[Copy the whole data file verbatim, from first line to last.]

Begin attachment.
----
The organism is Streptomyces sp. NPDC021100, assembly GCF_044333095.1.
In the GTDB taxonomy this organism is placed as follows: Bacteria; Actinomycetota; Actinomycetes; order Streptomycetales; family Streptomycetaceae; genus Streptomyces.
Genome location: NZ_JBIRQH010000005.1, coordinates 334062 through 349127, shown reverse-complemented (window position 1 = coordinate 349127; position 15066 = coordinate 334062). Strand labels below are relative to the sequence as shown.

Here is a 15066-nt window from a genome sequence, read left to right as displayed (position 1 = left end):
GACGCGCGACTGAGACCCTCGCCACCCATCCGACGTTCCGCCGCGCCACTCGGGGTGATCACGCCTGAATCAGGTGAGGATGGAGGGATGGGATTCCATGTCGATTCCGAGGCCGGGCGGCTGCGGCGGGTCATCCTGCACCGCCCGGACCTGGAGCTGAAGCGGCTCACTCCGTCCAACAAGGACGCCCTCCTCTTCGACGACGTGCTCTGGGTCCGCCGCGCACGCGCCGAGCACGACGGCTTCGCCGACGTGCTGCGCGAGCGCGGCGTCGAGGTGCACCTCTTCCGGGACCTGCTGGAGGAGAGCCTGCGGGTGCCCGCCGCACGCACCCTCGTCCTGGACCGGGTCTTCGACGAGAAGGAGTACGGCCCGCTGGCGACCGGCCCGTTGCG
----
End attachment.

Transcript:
The organism is Streptomyces sp. NPDC021100, assembly GCF_044333095.1.
In the GTDB taxonomy this organism is placed as follows: Bacteria; Actinomycetota; Actinomycetes; order Streptomycetales; family Streptomycetaceae; genus Streptomyces.
Genome location: NZ_JBIRQH010000005.1, coordinates 334062 through 349127, shown reverse-complemented (window position 1 = coordinate 349127; position 15066 = coordinate 334062). Strand labels below are relative to the sequence as shown.

Here is a 15066-nt window from a genome sequence, read left to right as displayed (position 1 = left end):
GACGCGCGACTGAGACCCTCGCCACCCATCCGACGTTCCGCCGCGCCACTCGGGGTGATCACGCCTGAATCAGGTGAGGATGGAGGGATGGGATTCCATGTCGATTCCGAGGCCGGGCGGCTGCGGCGGGTCATCCTGCACCGCCCGGACCTGGAGCTGAAGCGGCTCACTCCGTCCAACAAGGACGCCCTCCTCTTCGACGACGTGCTCTGGGTCCGCCGCGCACGCGCCGAGCACGACGGCTTCGCCGACGTGCTGCGCGAGCGCGGCGTCGAGGTGCACCTCTTCCGGGACCTGCTGGAGGAGAGCCTGCGGGTGCCCGCCGCACGCACCCTCGTCCTGGACCGGGTCTTCGACGAGAAGGAGTACGGCCCGCTGGCGACCGGCCCGTTGCG